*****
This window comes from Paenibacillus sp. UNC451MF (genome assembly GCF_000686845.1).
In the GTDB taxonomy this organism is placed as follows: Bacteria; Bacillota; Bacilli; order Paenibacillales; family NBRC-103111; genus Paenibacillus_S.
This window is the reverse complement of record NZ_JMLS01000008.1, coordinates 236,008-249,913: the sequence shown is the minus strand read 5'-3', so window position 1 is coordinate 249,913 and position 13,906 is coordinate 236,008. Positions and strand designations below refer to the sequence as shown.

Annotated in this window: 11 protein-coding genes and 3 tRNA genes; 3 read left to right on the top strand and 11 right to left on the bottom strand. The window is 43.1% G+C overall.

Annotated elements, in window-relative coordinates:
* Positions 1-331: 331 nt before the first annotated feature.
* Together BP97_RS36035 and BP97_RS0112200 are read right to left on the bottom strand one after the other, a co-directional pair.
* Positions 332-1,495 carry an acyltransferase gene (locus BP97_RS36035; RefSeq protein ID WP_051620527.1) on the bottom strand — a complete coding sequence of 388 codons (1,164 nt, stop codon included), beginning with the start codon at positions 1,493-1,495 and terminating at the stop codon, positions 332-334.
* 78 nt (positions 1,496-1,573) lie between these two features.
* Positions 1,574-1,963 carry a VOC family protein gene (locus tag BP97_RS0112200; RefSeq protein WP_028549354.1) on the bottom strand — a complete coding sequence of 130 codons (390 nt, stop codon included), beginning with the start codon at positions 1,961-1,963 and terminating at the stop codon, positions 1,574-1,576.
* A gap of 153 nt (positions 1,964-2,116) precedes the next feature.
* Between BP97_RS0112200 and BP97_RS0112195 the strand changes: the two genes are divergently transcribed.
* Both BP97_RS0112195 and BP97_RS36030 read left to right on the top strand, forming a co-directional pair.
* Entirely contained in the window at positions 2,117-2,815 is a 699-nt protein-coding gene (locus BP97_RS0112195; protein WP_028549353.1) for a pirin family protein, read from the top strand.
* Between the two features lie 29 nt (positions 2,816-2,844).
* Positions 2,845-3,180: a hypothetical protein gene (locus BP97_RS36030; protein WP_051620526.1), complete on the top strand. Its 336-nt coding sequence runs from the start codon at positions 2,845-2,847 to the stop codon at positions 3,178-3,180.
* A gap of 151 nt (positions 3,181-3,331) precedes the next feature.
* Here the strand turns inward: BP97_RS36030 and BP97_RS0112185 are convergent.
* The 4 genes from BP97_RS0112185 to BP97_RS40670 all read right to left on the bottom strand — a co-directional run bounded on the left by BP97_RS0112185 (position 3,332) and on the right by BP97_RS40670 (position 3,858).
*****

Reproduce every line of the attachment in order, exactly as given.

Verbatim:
This window comes from Paenibacillus sp. UNC451MF (genome assembly GCF_000686845.1).
In the GTDB taxonomy this organism is placed as follows: Bacteria; Bacillota; Bacilli; order Paenibacillales; family NBRC-103111; genus Paenibacillus_S.
This window is the reverse complement of record NZ_JMLS01000008.1, coordinates 236,008-249,913: the sequence shown is the minus strand read 5'-3', so window position 1 is coordinate 249,913 and position 13,906 is coordinate 236,008. Positions and strand designations below refer to the sequence as shown.

Annotated in this window: 11 protein-coding genes and 3 tRNA genes; 3 read left to right on the top strand and 11 right to left on the bottom strand. The window is 43.1% G+C overall.

Annotated elements, in window-relative coordinates:
* Positions 1-331: 331 nt before the first annotated feature.
* Together BP97_RS36035 and BP97_RS0112200 are read right to left on the bottom strand one after the other, a co-directional pair.
* Positions 332-1,495 carry an acyltransferase gene (locus BP97_RS36035; RefSeq protein ID WP_051620527.1) on the bottom strand — a complete coding sequence of 388 codons (1,164 nt, stop codon included), beginning with the start codon at positions 1,493-1,495 and terminating at the stop codon, positions 332-334.
* 78 nt (positions 1,496-1,573) lie between these two features.
* Positions 1,574-1,963 carry a VOC family protein gene (locus tag BP97_RS0112200; RefSeq protein WP_028549354.1) on the bottom strand — a complete coding sequence of 130 codons (390 nt, stop codon included), beginning with the start codon at positions 1,961-1,963 and terminating at the stop codon, positions 1,574-1,576.
* A gap of 153 nt (positions 1,964-2,116) precedes the next feature.
* Between BP97_RS0112200 and BP97_RS0112195 the strand changes: the two genes are divergently transcribed.
* Both BP97_RS0112195 and BP97_RS36030 read left to right on the top strand, forming a co-directional pair.
* Entirely contained in the window at positions 2,117-2,815 is a 699-nt protein-coding gene (locus BP97_RS0112195; protein WP_028549353.1) for a pirin family protein, read from the top strand.
* Between the two features lie 29 nt (positions 2,816-2,844).
* Positions 2,845-3,180: a hypothetical protein gene (locus BP97_RS36030; protein WP_051620526.1), complete on the top strand. Its 336-nt coding sequence runs from the start codon at positions 2,845-2,847 to the stop codon at positions 3,178-3,180.
* A gap of 151 nt (positions 3,181-3,331) precedes the next feature.
* Here the strand turns inward: BP97_RS36030 and BP97_RS0112185 are convergent.
* The 4 genes from BP97_RS0112185 to BP97_RS40670 all read right to left on the bottom strand — a co-directional run bounded on the left by BP97_RS0112185 (position 3,332) and on the right by BP97_RS40670 (position 3,858).